Readers, I apologize that I have not been posting any updates since we moved to our new property in fall 2021. There were many things to do and adjust. As you know, it is hard to pick up something after you have stopped for a long while. But spring is here and I am hoping to resume our country/farm journey on our little blog.
The previous owner did not plant any garden, so we have to start from scratch. There is, however, a silver lining (somewhat). Our property has a lot more trees than our previous home so there is no lack of dead branches which can be turned into wood chips.
Have you ever seen utility crew cutting down branches and using a big machine to turn an entire tree into wood chips within 10 seconds? Well, that is not what I have.
I purchased a 4″ wood chipper from TMG Industrial. I spent quite some time in research and finally plunged a good sum of money into this chipper. “You get what you paid for” is a true saying in most cases. From what I gathered, many small chippers under $1000 are only good for a season or 2.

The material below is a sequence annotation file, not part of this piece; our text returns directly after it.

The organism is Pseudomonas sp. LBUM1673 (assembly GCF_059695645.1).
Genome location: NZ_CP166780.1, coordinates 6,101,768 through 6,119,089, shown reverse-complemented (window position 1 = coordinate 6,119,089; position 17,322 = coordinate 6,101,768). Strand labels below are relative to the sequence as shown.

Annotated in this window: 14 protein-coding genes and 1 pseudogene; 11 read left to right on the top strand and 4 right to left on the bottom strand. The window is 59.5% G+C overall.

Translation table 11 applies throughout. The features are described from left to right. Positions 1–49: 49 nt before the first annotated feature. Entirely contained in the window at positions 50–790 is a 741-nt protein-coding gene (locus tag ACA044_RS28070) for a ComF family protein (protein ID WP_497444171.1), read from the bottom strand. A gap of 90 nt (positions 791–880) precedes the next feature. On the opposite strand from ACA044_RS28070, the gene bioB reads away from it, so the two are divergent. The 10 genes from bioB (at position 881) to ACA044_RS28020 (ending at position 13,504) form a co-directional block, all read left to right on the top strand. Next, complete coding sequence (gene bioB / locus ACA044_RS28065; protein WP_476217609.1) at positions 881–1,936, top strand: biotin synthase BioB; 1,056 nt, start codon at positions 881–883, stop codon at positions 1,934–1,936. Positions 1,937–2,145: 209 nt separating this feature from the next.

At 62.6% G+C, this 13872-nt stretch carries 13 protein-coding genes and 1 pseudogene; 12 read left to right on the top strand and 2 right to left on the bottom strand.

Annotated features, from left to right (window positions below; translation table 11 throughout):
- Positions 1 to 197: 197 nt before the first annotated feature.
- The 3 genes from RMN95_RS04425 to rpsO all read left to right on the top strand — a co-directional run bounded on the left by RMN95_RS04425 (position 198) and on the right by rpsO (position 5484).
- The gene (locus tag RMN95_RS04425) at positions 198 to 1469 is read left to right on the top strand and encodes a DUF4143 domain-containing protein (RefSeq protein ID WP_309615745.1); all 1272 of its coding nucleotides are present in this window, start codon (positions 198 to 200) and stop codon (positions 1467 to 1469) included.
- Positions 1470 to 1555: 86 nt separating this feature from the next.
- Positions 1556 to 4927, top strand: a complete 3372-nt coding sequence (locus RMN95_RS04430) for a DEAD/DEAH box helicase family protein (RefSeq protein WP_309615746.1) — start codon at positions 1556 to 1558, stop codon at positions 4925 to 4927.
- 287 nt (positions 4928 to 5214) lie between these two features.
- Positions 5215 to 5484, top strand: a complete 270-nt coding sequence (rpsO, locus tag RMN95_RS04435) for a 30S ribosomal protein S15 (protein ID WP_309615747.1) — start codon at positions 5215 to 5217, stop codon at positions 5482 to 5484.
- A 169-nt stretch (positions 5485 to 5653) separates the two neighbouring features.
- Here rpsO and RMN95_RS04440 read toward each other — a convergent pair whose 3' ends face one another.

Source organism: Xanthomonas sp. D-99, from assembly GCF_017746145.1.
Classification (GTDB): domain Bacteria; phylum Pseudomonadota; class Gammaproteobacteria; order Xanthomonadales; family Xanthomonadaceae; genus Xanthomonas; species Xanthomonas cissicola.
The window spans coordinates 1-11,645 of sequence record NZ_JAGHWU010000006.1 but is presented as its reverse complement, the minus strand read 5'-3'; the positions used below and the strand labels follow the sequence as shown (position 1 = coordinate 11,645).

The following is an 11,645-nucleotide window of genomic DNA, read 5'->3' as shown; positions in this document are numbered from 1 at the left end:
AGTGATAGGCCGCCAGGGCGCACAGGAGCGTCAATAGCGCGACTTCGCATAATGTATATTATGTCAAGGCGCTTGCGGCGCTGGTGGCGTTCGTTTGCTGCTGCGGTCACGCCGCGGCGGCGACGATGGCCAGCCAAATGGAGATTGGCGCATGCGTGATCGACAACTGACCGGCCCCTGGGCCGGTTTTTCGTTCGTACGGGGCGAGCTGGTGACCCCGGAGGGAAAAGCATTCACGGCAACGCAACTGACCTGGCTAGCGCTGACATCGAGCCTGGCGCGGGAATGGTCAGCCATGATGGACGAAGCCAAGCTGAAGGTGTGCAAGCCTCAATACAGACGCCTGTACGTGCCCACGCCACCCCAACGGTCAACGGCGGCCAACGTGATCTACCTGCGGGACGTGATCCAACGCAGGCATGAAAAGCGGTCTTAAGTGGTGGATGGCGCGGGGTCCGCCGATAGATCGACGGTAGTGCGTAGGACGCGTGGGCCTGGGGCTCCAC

Now I could elect to rent a commercial 12″ chipper but that would cost me $500 per day (ouch!)The tiny chipper did not disappoint me though and as long as I feed it with branches under 3″ in diameter, it keeps churning out fresh wood chips!
This will be our new garden.
The last thing we did before winter after the move was to plan some garlic.
We planted 50 asparagus crowns 2 days ago and one of them has already sent a shoot up!
New seedlings of tomato, zucchini, cucumber, squash and watermelon waiting to be planted in ground after Victoria Day.
This is my new 4″ wood chipper. Most woodchips you see in the garden came from this tiny workhorse (some from a tree company).
These are some of the dead branches waiting to be turned into woodchips. It is an arduous task to cut down, pile and trim these branches so that they can fee properly into the wood chipper.
It is a hot summer with high humidity this year. I have been busy working on our new home and property. It is difficult to leave a property that we have lived on for 15 years. All of our children grew up on this piece of land and I have spent so much time and effort in building up the garden, fruit tress, vines,fences, sheds and what not.
I pray that the next owner would benefit and take good care of this land.
I made a mistake this year of growing the cabbages too close to each other.
But some of them turn out alright. I love savoy cabbage. Comparing to green cabbage, they are less prone to split.
My 3 apple trees that I have grown for years.
This is Pristine apple tree which I planted in 2007. It did not give any blossoms (so no fruits) for 10 years!